October 5, 2011: Apple co-founder Steve Jobs dies at the age of 56 in his home in Palo Alto, California.
Jobs’ official cause of death is respiratory arrest arising from complications related to a rare type of pancreatic cancer. He was diagnosed with cancer eight years earlier, and officially stepped down from his role as Apple CEO in August 2011, just weeks before his death.
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Death of Steve Jobs
With so much written about Jobs in the years since he died, and so much material to write about, it’s impossible to summarize his life in a short article. To me, one of the most notable things about his death was how much it meant to people around the world.
If anyone thought of tech as a niche hobby in 2011, the public outpouring of grief following Jobs’ death surely changed their mind.
Steve Jobs: An unsentimental man
Jobs himself was not sentimental. When he left Apple in the mid-1980s, he didn’t even clear out his office. That meant personal mementos like his first Apple stock certificate, which had hung on his office wall, got tossed in the trash.
Shortly after returning to Apple in the late 1990s, he gave the company’s historical archive to Stanford University Libraries. The stash included records that Apple management kept since the mid-1980s. The reason Apple handed over this historical treasure trove? Jobs didn’t want the company to fixate on the past.
In 2006, an ex-Apple employee named David Pakman emailed Jobs. Pakman, who worked at Apple from 1991 through 1997, suggested staging a celebratory event for Apple’s 30th birthday. He received a simple answer:
Apple is focused on the future, not the past.
An amazing legacy at Apple
This attitude extended to Jobs’ view of himself — and his own legacy. He apparently “made his view … very clear” that Apple should not name its new spaceship campus after him, even though he made one of his last public appearances speaking in favor of the construction project.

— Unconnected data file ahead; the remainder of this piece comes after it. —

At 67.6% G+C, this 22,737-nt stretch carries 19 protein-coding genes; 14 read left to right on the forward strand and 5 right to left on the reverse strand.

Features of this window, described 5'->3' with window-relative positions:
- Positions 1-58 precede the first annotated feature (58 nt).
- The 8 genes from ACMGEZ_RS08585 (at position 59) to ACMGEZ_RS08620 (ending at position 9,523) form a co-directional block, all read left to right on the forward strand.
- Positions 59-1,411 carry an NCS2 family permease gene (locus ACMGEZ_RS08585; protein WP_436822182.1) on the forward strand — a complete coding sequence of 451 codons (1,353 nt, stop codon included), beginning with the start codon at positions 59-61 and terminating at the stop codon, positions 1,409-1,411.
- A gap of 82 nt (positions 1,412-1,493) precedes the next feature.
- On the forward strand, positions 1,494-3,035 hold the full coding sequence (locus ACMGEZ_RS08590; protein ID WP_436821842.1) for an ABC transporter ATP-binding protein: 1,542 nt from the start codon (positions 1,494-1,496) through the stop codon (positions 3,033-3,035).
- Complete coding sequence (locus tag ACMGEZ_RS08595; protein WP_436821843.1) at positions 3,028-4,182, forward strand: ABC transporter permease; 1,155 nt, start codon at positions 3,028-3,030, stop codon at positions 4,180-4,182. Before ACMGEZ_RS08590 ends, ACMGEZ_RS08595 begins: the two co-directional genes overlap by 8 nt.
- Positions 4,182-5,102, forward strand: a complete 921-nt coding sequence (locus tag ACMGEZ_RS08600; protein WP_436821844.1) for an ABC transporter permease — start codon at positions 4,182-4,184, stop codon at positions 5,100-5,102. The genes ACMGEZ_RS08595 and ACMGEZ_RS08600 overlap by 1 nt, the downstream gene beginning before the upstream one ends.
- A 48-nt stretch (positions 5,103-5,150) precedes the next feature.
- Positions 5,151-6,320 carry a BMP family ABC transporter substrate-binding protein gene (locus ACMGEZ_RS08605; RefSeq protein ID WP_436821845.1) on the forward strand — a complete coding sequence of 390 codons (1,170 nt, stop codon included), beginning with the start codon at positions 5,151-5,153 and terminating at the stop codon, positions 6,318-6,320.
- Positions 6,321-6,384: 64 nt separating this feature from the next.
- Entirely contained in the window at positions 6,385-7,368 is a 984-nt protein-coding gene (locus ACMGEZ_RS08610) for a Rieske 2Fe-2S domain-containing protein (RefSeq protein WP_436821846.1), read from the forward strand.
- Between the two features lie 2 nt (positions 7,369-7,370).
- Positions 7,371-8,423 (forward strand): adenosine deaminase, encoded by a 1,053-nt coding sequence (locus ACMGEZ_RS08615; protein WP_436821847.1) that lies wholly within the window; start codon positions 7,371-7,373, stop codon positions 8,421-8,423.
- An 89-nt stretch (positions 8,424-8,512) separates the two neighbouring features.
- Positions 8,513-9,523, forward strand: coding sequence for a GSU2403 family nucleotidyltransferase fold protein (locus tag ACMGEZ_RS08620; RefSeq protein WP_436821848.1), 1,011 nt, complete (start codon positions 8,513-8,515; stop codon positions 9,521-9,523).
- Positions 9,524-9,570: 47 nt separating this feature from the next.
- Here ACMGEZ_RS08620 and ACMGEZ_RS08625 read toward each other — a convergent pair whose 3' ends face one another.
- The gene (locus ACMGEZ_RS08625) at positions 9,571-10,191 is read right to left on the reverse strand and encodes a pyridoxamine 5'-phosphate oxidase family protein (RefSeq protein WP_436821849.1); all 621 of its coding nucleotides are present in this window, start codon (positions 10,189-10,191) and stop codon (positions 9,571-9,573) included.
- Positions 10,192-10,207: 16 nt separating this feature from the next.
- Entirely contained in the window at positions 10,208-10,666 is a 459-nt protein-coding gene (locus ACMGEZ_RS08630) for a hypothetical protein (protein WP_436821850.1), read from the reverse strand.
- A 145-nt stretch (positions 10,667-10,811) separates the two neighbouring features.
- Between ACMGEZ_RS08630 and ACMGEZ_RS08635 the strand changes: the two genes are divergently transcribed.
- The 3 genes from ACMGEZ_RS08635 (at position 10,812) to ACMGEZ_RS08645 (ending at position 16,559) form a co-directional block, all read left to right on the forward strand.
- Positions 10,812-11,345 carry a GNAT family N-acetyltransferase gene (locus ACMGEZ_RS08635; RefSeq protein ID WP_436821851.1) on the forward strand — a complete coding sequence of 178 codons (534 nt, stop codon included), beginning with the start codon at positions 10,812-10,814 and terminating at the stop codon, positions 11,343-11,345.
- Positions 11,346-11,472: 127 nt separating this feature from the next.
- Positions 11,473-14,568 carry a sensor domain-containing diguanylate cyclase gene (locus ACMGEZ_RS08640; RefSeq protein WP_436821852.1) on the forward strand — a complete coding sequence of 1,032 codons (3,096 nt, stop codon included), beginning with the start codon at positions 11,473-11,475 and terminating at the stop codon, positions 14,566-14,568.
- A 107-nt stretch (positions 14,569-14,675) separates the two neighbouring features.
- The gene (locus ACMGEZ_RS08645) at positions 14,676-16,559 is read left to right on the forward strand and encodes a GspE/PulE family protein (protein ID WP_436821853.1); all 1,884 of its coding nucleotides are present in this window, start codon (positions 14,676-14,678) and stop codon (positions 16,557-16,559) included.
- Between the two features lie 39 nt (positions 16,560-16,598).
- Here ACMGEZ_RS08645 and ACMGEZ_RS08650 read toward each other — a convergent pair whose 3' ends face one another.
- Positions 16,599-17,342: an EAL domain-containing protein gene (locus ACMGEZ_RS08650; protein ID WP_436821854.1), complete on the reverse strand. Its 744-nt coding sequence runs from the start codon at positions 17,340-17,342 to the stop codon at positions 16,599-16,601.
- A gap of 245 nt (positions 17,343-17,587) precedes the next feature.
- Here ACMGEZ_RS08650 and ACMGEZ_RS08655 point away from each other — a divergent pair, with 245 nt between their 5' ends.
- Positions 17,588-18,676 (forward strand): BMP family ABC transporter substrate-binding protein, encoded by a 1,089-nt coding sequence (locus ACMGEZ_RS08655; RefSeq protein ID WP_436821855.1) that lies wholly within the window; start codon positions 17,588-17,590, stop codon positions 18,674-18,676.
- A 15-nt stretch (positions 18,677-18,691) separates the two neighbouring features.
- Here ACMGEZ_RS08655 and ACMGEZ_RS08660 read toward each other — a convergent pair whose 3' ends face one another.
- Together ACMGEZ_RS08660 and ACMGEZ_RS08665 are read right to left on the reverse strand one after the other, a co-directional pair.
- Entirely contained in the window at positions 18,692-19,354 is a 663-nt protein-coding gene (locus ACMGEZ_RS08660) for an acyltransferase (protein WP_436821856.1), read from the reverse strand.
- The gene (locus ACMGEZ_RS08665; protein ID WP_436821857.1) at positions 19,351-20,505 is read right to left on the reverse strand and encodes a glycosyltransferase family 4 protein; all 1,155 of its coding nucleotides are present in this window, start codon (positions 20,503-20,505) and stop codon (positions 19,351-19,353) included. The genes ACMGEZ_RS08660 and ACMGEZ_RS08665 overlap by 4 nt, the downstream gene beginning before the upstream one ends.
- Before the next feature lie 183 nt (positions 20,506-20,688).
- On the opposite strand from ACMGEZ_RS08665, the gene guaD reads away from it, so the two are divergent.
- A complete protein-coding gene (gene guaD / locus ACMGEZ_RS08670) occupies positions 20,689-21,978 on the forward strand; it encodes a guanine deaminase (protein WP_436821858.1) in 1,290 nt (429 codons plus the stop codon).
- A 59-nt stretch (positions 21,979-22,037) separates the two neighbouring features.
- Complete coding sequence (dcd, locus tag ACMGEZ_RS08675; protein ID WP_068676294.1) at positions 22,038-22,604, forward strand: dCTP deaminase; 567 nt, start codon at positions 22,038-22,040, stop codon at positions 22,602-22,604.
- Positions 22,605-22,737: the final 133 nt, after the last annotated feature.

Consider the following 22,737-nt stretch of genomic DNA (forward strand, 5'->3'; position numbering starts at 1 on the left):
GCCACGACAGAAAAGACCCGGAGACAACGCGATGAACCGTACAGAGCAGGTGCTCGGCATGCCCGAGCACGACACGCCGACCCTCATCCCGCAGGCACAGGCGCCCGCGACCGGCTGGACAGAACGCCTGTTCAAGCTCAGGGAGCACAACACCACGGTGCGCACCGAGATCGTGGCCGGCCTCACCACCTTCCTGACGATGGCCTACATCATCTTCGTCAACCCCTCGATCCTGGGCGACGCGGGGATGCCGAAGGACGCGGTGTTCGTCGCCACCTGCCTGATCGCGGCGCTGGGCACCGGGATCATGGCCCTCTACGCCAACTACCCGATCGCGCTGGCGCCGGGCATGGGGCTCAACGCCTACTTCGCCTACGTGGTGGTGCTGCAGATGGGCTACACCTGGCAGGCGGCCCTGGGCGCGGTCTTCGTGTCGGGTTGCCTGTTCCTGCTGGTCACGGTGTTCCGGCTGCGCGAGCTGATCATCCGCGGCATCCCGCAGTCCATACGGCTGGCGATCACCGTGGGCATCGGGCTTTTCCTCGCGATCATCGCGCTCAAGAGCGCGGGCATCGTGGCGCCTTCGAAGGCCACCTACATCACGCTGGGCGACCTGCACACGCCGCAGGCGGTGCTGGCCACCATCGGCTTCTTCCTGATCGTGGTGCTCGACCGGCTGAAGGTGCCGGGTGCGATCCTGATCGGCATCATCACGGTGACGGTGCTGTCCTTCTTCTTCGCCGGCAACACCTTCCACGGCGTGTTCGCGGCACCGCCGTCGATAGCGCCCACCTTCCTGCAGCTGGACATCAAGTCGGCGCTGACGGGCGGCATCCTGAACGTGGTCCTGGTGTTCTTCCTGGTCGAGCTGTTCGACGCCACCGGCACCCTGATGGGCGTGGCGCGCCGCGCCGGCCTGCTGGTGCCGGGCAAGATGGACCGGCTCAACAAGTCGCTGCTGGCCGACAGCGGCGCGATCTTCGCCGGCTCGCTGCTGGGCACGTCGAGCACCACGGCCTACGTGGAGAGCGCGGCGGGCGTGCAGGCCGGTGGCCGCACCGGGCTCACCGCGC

In the end, Cupertino dubbed the massive campus “Apple Park.” (However, Apple named the campus’ award-winning media center The Steve Jobs Theater in his honor.)
Jobs also spent much of his latter tenure at Apple establishing a company that could run without his presence. As CEO Tim Cook, who worked alongside Jobs, told the authors of the biography Becoming Steve Jobs, “[Steve] didn’t want us asking, ‘What would Steve do?’ He abhorred the way the Disney culture stagnated after Walt Disney’s death, and he was determined for that not to happen at Apple.”
Nor did Jobs harbor illusions that people would obsess over Apple products for years after his death. That’s despite his perfectionist knack for getting the products right during his life.
“All the work that I have done in my life will be obsolete by the time I am 50,” Jobs said in a 1994 interview, when was 39.
Whether he was right or not (and, in technical terms at least, he was), he clearly felt this way.
Apple after Steve Jobs’ death
All of which goes some way to saying why it was so heartening that Jobs’ death received so much attention. He wasn’t the richest technology CEO to die. But the reaction showed that his life — faults and all — meant a lot to a great number of people. Jobs helped create products people cared about, and in turn they cared about him.
A lot has changed at Apple since Jobs died. And that is exactly what he made clear he wanted to happen. Gauntlets he laid down about never wanting to see a stylus on an iPad have been, wonderfully, cast aside with the Apple Pencil. Jobs always pushed engineers to prove him wrong, so I think he couldn’t have been any happier with the result.
But it’s the same company Jobs imbued with a strong vision back in the 1980s (and arguably the late ’70s). And, hey, the product lines he set in motion continue to be extremely profitable — as do the movies made by Pixar, which Jobs helped bring to prominence.
Memories of Steve Jobs
What are your resounding memories of Steve Jobs? Where were you when you heard he passed away? What was his single biggest achievement, in your view? Leave your comments below.